VERDICT read at 2:30 ET: Jurors unanimously agree that the mitigating evidence does NOT outweigh the aggravating evidence. This was their verdict for each of the 24 murder counts.

Jurors return at 10 am tomorrow (8/4/15) for Phase 3 of the sentencing hearing. This phase will include victim impact statements. The State believes it will take two to three days.

Earlier today:

Jurors return to court after a long weekend in the Colorado Theater Shooting Trial. Today will be their first full day of deliberations in phase two of the sentencing hearing. The panel of nine women and three men is deciding whether the mitigating evidence outweighs the aggravating evidence. If only one juror says yes to the question, then the case is finished, and Holmes will receive a sentence of life without parole. If the jury unanimously decides that the mitigating evidence does not outweigh the aggravating evidence, then the case moves on to phase three. Victim impact statements will be delivered and jurors will then decide if death is the appropriate sentence.

The court has released the sentencing phase 2 jury instructions. Click here to view:

Jury Instructions for Phase 2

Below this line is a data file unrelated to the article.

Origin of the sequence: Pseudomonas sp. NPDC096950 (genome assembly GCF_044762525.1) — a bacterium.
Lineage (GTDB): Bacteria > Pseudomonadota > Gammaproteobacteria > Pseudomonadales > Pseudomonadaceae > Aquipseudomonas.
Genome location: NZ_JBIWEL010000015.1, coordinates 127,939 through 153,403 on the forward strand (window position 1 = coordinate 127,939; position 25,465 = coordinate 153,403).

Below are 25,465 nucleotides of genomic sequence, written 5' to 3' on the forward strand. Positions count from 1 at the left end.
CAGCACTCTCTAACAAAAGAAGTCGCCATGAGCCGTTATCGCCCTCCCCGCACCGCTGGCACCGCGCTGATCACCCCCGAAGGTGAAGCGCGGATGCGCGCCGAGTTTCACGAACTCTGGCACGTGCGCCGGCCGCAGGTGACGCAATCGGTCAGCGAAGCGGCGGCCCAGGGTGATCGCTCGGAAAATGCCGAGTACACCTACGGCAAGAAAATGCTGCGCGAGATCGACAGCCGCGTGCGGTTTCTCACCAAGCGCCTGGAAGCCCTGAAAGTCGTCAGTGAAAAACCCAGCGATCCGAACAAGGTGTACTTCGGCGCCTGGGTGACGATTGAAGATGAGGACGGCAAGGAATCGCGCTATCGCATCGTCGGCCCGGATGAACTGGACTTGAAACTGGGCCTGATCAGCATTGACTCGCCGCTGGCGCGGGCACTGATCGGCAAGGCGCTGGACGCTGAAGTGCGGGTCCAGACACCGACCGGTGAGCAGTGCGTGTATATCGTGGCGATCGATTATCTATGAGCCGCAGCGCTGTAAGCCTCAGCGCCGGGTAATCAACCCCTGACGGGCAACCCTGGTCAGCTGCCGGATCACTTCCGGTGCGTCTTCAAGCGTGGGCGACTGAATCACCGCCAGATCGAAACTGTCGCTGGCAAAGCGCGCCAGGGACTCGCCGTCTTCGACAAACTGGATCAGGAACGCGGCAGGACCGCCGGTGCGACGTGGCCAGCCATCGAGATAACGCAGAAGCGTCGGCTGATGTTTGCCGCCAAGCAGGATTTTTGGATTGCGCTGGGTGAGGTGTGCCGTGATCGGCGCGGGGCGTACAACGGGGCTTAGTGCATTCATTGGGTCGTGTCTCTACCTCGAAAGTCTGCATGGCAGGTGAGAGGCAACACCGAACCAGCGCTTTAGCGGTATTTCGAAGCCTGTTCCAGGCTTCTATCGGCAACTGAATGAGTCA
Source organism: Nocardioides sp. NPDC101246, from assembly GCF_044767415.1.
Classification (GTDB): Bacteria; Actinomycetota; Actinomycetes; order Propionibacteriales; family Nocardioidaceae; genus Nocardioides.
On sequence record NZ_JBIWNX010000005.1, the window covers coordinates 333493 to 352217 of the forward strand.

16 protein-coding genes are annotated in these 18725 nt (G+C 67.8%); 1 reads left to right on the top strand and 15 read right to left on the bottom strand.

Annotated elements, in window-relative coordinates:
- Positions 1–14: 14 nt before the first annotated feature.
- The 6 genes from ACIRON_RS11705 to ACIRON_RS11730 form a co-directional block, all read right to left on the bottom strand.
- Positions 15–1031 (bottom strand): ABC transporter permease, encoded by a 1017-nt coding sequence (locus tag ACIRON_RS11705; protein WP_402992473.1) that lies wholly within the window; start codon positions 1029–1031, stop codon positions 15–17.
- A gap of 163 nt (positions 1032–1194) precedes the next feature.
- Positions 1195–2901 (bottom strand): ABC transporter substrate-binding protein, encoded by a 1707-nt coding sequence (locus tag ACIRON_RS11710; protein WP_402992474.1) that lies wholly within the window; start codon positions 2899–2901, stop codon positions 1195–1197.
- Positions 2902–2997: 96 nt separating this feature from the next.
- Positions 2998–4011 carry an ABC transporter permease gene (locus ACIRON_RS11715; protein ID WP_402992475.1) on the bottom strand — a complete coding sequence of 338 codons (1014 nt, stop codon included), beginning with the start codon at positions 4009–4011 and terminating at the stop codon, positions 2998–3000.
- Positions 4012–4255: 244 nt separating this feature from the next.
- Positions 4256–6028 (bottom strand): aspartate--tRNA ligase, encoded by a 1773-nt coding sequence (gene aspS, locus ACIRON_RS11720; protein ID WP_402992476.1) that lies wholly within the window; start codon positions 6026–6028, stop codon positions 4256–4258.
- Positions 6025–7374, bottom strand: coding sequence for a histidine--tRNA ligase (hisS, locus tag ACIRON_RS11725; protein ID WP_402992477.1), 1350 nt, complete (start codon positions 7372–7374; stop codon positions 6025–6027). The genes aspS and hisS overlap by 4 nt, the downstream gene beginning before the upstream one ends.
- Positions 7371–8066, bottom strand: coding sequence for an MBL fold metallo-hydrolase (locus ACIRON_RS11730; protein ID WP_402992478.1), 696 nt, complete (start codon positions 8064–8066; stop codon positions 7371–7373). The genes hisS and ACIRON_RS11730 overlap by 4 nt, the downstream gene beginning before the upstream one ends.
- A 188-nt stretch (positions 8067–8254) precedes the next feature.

Although it’s hard to gauge what jurors may do without having been in the courtroom, I won’t be surprised it at least one juror believes Holmes’s mental illness outweighs the aggravation; that this tragedy would not have happened if he wasn’t mentally ill.

In other news, I continue to follow closely what charges, if any, Minnesota dentist Walter Palmer will face in Zimbabwe and the US. As of late last week, he is reportedly going to cooperate with US authorities. The US agency investigating him is the US Fish and Wildlife Service. Palmer’s action potentially carries a ten year sentence and $20,000 fine in Zimbabwe. I am not aware of any charges filed against him in Africa or the US, as I write this. It’s too early to know whether he will be extradited. Zimbabwe needs to charge him first then formally apply to the US State Department for extradition. The process in the US could take a few years. Meanwhile, what happened to the remains of Cecil after he was beheaded?

The illegal killing of Cecil, however, is not Palmer’s first encounter with law enforcement. He lied to authorities about killing a bear in Wisconsin in 2006, and plead guilty to it in 2008. In 2009, he settled a sexual harassment civil suit brought by a former employee.

The global public outrage against Palmer is sending a strong message to poachers. I’ve been sensitive to the plight of protected animals, particularly elephants, who are killed for their tusks. I hope that the public debate over the tragic death of Cecil will spill over to concern for the senseless killing of all animals who need protection.